When a case of COVID-19 turned into an outbreak at Orchard Villa last April, the home became one of the worst-hit long-term care (LTC) homes in Ontario. Seventy-eight residents in the Pickering home died and members of the Canadian military were called in to help.
Southbridge Care Homes, the organization that owns Orchard Villa and 36 other LTC and retirement homes, is now taking steps to avoid a similar tragedy during the next wave, by taking part in a new program developed by the Canadian Foundation for Healthcare Improvement (CFHI) and the Canadian Patient Safety Institute (CPSI).
LTC+: Acting on Pandemic Learning Together is a program that uses learning webinars, national huddles and coaching to help LTC and retirement home staff focus on improvement in six key areas: preparation, prevention, people in the workforce, pandemic response and surge capacity, planning for COVID-19 and non-COVID-19 care, and the presence of family. The goal is to bring LTC and retirement home teams from across the country together to share experiences and lessons learned in an effort to minimize the impact of the next wave of COVID-19.
The LTC+ program is based on learnings from a recent CFHI/CPSI report examining the care practices in LTC and retirement homes that experienced outbreaks.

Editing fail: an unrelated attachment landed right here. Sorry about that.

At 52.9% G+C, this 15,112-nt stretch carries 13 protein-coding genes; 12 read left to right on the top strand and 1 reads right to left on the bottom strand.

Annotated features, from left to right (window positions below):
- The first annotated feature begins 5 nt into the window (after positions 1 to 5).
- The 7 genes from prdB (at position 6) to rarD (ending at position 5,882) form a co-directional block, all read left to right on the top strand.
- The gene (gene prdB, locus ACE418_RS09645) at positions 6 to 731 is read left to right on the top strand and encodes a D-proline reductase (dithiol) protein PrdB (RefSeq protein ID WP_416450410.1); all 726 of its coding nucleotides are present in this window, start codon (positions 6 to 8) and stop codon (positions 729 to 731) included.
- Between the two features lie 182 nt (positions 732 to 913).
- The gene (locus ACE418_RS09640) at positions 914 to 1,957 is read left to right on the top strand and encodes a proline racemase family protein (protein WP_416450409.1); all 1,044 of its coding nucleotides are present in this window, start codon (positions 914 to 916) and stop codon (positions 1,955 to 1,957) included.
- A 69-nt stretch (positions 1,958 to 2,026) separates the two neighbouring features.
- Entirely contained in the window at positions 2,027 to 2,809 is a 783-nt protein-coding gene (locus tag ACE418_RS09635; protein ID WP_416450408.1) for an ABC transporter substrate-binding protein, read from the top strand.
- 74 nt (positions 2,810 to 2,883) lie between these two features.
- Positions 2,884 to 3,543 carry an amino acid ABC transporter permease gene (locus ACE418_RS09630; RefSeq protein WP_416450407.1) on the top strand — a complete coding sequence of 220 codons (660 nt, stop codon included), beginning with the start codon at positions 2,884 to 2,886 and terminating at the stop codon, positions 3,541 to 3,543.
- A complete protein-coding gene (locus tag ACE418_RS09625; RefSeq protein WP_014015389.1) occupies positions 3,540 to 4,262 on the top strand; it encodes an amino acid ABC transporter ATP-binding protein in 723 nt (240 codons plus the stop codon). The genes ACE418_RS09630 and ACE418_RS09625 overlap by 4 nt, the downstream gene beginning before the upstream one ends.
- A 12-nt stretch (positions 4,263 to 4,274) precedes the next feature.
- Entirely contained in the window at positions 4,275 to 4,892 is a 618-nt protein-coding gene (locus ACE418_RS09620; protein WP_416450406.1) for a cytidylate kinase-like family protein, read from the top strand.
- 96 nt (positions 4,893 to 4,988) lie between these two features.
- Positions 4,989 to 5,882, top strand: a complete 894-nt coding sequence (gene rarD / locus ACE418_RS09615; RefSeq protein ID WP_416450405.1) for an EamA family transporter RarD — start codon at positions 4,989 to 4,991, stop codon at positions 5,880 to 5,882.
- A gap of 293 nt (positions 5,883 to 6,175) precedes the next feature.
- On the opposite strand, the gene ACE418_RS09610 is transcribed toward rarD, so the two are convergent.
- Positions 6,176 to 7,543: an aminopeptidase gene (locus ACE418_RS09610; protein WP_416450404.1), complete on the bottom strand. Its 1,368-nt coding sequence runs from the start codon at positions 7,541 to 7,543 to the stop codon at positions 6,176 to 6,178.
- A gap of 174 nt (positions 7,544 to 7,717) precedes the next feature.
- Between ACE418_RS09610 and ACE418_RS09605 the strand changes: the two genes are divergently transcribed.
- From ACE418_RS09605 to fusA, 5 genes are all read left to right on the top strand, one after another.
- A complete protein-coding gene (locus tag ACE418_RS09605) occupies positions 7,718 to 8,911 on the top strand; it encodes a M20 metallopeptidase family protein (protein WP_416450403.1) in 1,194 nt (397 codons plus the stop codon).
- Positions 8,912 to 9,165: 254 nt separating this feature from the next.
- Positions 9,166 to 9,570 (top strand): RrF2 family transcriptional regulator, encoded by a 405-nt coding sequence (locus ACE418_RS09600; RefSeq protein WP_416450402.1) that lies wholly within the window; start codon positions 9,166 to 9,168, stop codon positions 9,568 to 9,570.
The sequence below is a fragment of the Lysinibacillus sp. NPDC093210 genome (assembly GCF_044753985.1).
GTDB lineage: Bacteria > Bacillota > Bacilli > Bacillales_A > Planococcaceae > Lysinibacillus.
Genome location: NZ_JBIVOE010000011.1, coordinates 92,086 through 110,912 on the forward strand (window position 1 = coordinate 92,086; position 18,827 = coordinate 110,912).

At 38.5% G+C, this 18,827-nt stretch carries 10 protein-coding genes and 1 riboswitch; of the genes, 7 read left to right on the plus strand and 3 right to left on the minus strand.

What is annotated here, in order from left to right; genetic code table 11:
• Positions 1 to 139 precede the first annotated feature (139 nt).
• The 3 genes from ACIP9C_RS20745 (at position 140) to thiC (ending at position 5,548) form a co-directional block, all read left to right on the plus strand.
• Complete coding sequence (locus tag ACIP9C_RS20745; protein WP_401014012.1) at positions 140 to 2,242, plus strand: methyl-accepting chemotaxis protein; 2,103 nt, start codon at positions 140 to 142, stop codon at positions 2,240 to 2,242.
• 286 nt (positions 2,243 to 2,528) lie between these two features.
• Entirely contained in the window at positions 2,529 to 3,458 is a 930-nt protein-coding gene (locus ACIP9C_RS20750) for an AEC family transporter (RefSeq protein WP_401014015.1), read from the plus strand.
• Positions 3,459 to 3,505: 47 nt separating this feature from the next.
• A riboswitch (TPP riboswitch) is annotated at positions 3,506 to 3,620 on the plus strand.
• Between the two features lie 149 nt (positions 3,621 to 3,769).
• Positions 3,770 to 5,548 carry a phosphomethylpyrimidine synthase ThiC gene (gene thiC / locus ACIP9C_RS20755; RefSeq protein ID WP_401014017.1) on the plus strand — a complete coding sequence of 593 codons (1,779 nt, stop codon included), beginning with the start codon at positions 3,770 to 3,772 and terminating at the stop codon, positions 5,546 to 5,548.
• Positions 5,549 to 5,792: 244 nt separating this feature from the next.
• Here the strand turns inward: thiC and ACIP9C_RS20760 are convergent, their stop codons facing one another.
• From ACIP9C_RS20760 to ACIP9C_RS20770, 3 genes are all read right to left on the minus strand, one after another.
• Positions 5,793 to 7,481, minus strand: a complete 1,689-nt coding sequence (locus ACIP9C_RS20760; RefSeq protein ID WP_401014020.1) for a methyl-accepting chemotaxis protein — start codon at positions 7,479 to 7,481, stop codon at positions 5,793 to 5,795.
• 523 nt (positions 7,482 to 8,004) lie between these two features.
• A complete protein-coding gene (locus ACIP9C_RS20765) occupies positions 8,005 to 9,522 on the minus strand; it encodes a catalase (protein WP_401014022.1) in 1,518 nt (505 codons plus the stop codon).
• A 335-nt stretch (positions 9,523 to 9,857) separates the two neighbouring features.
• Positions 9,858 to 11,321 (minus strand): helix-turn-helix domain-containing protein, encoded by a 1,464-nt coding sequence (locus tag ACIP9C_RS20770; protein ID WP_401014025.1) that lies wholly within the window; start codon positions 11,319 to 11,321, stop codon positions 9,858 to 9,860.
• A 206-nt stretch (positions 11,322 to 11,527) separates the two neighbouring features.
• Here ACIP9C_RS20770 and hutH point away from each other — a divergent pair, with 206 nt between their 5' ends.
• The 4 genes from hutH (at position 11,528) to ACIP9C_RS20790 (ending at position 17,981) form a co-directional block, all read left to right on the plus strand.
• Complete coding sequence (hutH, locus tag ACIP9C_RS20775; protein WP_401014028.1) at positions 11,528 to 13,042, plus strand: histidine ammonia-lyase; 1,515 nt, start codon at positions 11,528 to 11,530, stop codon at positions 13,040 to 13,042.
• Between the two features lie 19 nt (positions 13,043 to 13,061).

The CMA Foundation granted $2 million to the CFHI to support the LTC+: Acting on Pandemic Learning Together program, doubling the current funds available for the program and allowing more LTC homes to access the resources. Learn more
Taking stock of strengths and weaknesses
Educating staff is just one component of the LTC+ program. In her role as Chief Seniors’ Advocate and Strategic Partnerships Officer, Candace Chartier completed a “self-assessment” for Orchard Villa — a checklist that helps LTC and retirement homes identify their strengths and areas to improve — to prepare a pandemic plan to deal with future waves. LTC and retirement homes that complete a self-assessment are eligible to access up to $10,000 in funding for improvements as well as coaching.
Chartier listed several areas that could help strengthen preparedness at Orchard Villa: testing and screening procedures for COVID-19, steps for informing staff of suspected cases, and new innovative technologies to make infection prevention and control more proactive and efficient. She plans to use the program funding to purchase automatic hand sanitizer dispensers; automated, contactless temperature reading stations that will be placed at entrances, exits and outside key resident and staff rooms; and remote sensors to track patients moving between COVID and non-COVID zones.
“We didn’t have the funding to do that, so we’re really excited,” says Chartier. “Those few little steps can make a difference in a home so devastated by COVID.”
A platform for sharing and interaction